Council Post: Social Media Trends And What They Mean For Marketers

Council Post: Social Media Trends And What They Mean For Marketers

Every generation grows up alongside different technologies, which shape everything from communication preferences to how ideas are shared. Social media has undoubtedly been a breakthrough that not only changed the way people interacted with each other but also the way brands market. Fast forward to today, and we see social media undergoing a transformation once again as shopping and live commerce take center stage. While these developments are new to previous generations who have watched social media evolve, they are expected by generations born into a social media savvy world. For brands, the fight is on for the attention of a new generation.

We’re all familiar with the rise of TikTok, which accelerated during the Covid-19 pandemic in 2020. And the momentum hasn’t stagnated. Instead, the app has created a new thirst for short-form video content. E-Marketer and Insider Intelligence predict that TikTok will see average usage of 45.8 minutes per day for adult users this year, gaining steam ahead of YouTube, which averages 45.6 minutes per day.

We’ve seen many social media platforms gain traction for a short period of time only to disappear from the limelight as word-of-mouth fades. It’s safe to say not all social media platforms will blow up like TikTok. However, trending platforms do tell a story of how younger generations like Gen Z prefer to engage online. Here are some new social media trends marketers should keep their eyes on:

Live Audio: Since Clubhouse was launched in 2020, social audio has become increasingly popular. HubSpot Blog research found that 65% of social media marketers ranked live audio chat rooms among the top three most effective social media formats. In June 2021, Facebook launched its own version of social audio: Live Audio Rooms and podcasts. Somewhere Good leans into this format. The app is a new voice-recording-based social platform that launched in April 2022. But that’s not the only unique thing about it. As The Cutputs it, “there are no followers, no likes, no personal feeds or profiles beyond the very basics: name, pronouns, location, and photo.”

Authenticity: Social media is often blamed for the problem of inauthenticity online. BeReal is a new photo-sharing platform that allows users to share photos of their days. However, the app sends a notification to everyone at a random time each day prompting them to do so, and users only have two minutes to share their photo. The platform encourages community, authenticity and truth. Also, like Somewhere Good, there are no likes for posts; there are only “RealMojis.” These are emoji-like selfies.

“Economies Of Attention”: The New York Timespublished (paywall) a rundown of startups that offer the ability for fans to pay creators directly. For example, NewNew is an app that lets creators poll their audience on what they should do and, in effect, lets them dictate aspects of their lives. Courtne Smith, the founder and chief executive of NewNew, told The New York Times that they are “building an economy of attention where you purchase moments in other people’s lives.” Similar to NewNew, PearPop lets you pay creators for content through challenges. According to their website, more than 100,000 creators actively use PearPop.

If one thing is clear from the list of up-and-coming social media platforms, it’s that younger consumers crave authenticity. Research from GWI indicated that 45% of Gen Z believe there is too much pressure to be perfect on social media. I believe this has led to a strong preference for “authentic marketing” and demand for transparency from brands. It’s no longer about the flashiest marketing campaign. More budget is unlikely to buy trust with this new generation.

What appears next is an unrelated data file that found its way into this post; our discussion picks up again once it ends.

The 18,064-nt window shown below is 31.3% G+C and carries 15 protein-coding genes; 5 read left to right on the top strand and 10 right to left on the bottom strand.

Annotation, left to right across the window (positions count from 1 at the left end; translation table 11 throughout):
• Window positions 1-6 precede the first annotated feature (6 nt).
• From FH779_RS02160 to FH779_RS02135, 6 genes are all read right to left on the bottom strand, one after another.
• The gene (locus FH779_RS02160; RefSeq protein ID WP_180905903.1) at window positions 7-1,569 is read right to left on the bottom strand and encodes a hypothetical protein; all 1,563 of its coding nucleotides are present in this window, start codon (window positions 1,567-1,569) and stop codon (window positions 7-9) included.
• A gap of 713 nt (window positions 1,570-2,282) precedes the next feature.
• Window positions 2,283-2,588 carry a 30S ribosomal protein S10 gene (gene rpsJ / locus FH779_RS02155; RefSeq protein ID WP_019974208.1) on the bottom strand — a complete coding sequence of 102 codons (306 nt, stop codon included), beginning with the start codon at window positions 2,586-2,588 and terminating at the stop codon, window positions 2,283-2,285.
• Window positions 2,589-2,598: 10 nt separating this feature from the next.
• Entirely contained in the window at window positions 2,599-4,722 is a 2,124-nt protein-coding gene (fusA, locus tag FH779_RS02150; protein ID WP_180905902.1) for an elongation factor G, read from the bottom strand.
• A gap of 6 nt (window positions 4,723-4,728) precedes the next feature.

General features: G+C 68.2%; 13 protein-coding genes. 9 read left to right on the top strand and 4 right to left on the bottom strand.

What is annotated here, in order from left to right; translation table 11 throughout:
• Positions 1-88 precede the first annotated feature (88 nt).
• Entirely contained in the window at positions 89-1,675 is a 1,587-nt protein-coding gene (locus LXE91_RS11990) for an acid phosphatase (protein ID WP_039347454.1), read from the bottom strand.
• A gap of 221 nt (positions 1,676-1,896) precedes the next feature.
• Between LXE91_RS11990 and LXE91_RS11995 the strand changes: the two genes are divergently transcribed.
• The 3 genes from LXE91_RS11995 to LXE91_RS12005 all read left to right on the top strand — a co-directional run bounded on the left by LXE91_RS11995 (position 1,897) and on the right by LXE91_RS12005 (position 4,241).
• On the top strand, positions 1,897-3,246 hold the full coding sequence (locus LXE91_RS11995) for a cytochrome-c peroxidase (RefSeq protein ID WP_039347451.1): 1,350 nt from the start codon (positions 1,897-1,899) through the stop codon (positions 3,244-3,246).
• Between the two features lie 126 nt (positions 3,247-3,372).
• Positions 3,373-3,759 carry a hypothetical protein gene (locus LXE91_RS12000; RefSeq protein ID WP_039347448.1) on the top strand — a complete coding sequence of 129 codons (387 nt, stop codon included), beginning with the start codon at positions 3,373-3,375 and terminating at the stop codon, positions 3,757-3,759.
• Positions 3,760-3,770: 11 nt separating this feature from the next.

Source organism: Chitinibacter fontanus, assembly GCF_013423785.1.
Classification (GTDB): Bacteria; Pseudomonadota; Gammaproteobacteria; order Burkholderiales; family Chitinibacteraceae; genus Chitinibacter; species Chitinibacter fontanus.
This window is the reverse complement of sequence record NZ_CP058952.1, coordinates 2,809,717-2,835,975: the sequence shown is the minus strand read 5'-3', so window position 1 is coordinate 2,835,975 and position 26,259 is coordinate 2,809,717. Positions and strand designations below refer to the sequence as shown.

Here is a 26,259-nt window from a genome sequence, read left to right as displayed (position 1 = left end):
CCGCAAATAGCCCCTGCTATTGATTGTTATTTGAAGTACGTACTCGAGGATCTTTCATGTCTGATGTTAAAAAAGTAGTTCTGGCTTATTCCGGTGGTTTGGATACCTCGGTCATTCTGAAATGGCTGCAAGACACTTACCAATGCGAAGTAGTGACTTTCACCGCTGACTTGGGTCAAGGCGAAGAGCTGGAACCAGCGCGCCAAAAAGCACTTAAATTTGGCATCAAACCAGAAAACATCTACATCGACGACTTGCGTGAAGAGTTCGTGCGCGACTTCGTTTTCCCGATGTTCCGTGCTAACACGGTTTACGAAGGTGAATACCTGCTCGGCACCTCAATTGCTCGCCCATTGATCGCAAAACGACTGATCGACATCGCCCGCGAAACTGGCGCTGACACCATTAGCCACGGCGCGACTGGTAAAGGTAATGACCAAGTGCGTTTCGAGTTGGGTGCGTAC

Brands that are looking to build relationships with Gen Z should revamp their old marketing habits. Successful brands will need to diversify their marketing strategy and earn credibility in their respective communities—and in many cases, there is no better way to do this than by leveraging influencer collaborations. But, celebrities may not hold the same weight with Gen Z:44% claim they’ve made a purchase decision based on a recommendation from an influencer, according to Kantar research (viaMarketing Dive). While not all of the emerging platforms allow brands to have a presence, influencers can be a great way to reach audiences in spaces where your brand isn’t present.

The right influencers can help you grow genuine relationships with your audiences on social media, but brands must find the right influencer who embodies their brand’s voice and personality. You should also ensure that their creative style will work well with your brand once they start creating content. The most effective influencer should be trustworthy and popular within your niche. When it comes to influencer marketing, bigger isn’t always better: Micro-influencers can also be very effective choices for reaching your audience.

Companies like Nordstrom, for example, have launched their own live-stream shopping channels. According to its website, Nordstrom’s model gives customers access to employees and brand partners across the beauty, home and fashion categories.

Knowing where customers are discovering products and finding inspiration on social media will help marketers shape their social media strategy. With the right tools and strategies in place, the next generation of social provides an avenue for brands to create even deeper, more authentic relationships with their customers. As marketers, to better understand where the future of digital is heading, we should look to the trends that are unfolding in the now.

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